Black Swans are a familiar sight throughout much of Australia. They can be found on artificial lakes and ponds, rivers and swamps, wetlands and reservoirs and estuarine waters. These graceful birds are delightful to see when accompanied by a small family of cygnets, as in the photo above.
Recently however, my wife was reading through a very old recipe book handed down to her from my mother. There was no publication date but could well have been bought in the 1930s. It has many tried, tested and recommended recipes from the rural communities of Australia in that era.
My wife was amused to read in this book that one native swan egg was considered the equivalent of three hen eggs.
Mmmm – don’t try that at home – or anywhere else for that matter. The early settlers and pioneers – as well as the indigenous people of Australia would have used swan eggs for survival. These days, of course, all native birds, their nests and eggs are highly protected by law. Taking swan eggs from a nest risks a hefty fine, so don’t even think about it.
My wife and I join a friend on a morning walk every weekday. On our way home we pass a small dam about half a kilometre from our home. This dam was constructed on a vacant block of land by our local council several years ago. It stores storm water from the nearby streets. Some areas near here have a flood mitigation problem only discovered about five years ago during an extremely heavy downpour one afternoon. The council workers pump water from this dam to use in watering street trees and to dampen road works where necessary.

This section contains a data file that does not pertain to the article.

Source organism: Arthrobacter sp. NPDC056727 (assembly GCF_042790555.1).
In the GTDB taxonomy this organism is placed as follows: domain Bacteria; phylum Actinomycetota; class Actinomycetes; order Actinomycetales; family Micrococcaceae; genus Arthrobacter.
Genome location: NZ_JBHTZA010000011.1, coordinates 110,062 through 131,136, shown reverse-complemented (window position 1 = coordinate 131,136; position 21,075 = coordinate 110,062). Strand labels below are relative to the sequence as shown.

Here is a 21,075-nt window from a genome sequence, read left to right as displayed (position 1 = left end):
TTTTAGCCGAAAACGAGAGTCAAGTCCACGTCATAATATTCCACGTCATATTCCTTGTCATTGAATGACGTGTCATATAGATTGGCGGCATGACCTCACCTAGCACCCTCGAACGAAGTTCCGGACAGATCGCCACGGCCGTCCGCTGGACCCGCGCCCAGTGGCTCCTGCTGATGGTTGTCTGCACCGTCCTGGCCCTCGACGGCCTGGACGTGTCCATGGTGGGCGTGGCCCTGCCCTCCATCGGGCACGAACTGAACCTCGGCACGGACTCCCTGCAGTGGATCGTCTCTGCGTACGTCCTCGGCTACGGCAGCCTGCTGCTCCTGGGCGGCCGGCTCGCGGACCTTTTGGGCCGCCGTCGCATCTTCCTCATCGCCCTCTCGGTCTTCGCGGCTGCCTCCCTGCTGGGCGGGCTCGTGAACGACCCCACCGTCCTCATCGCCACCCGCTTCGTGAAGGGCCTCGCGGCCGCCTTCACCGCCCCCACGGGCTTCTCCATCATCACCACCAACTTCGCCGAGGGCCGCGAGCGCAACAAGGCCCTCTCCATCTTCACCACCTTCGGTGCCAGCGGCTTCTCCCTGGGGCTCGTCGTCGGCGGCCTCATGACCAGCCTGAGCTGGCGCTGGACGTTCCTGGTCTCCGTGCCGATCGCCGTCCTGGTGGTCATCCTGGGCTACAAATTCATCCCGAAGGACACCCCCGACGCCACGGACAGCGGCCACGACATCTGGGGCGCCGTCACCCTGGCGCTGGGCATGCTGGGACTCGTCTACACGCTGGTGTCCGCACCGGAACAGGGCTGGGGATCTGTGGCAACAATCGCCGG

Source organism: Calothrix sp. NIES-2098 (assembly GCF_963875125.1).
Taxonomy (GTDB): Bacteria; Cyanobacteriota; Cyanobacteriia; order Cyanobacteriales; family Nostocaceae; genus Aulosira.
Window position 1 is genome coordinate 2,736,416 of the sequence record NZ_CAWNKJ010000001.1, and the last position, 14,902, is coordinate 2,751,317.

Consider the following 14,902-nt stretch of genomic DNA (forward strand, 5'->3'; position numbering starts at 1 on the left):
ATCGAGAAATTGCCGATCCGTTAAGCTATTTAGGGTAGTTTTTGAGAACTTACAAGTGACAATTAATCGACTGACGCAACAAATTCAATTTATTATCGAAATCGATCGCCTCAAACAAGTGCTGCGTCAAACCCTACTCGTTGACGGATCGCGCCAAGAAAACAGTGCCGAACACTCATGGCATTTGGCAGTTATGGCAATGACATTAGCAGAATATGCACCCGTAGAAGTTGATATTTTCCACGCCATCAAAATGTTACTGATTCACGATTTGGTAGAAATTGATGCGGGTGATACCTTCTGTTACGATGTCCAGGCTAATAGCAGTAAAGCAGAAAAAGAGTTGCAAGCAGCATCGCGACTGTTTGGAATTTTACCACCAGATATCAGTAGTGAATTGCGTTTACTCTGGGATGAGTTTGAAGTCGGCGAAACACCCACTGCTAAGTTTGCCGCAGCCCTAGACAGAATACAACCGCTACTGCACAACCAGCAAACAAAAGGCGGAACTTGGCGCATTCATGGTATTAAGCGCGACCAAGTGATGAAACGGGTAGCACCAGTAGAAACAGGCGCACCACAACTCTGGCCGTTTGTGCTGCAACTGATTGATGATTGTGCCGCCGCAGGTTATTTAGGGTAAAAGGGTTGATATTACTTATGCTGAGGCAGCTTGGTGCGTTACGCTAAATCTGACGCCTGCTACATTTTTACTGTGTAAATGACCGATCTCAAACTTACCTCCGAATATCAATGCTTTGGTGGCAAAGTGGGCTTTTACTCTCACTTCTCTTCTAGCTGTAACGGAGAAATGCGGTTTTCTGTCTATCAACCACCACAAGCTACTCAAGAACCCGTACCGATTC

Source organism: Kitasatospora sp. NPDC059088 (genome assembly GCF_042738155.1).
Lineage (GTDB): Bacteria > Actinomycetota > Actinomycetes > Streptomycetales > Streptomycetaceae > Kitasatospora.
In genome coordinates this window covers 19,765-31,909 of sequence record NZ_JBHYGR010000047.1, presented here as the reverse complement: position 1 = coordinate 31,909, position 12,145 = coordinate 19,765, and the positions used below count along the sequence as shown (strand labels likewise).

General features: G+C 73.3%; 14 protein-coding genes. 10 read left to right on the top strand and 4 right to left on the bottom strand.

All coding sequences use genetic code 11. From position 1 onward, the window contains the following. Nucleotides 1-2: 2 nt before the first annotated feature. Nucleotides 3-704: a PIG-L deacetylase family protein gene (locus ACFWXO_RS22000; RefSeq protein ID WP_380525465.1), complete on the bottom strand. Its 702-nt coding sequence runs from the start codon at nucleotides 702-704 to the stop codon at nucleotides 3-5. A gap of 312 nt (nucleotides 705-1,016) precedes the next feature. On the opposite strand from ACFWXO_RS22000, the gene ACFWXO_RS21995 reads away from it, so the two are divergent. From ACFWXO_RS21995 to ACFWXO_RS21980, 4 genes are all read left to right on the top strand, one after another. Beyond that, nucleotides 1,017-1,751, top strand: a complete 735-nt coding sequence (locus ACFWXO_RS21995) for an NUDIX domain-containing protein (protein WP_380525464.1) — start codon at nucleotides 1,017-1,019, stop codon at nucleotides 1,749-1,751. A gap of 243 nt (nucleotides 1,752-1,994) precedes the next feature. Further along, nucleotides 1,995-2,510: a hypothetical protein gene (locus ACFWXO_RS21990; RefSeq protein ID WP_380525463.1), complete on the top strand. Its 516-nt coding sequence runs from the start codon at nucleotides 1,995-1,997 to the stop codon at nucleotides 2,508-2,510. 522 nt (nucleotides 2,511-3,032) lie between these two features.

I’ve kept an eye on this small reservoir ever since it first contained water. Generally all I see is a few Pacific Black Ducks, Straw-necked Ibis and a collection a Masked Lapwings (which have been seen breeding there). Welcome Swallows are also regular visitors, and I am sure the local population of White-winged Choughs use the wet mud on the edge of the water to construction their mud nests. One one occasion I also saw several Black-tailed Native-hens.
A few mornings ago I was surprised to see several Black Swans gracing the water. This species is not all that common around here, though I have seen several recently at the nearby Rocky Gully Wetlands, about three kilometres to the east.
One day I will get around to making a list of all the species I’ve seen in this dam.
And then I will need to find a way of encouraging the swans to fly over our land so I can count them on my garden list.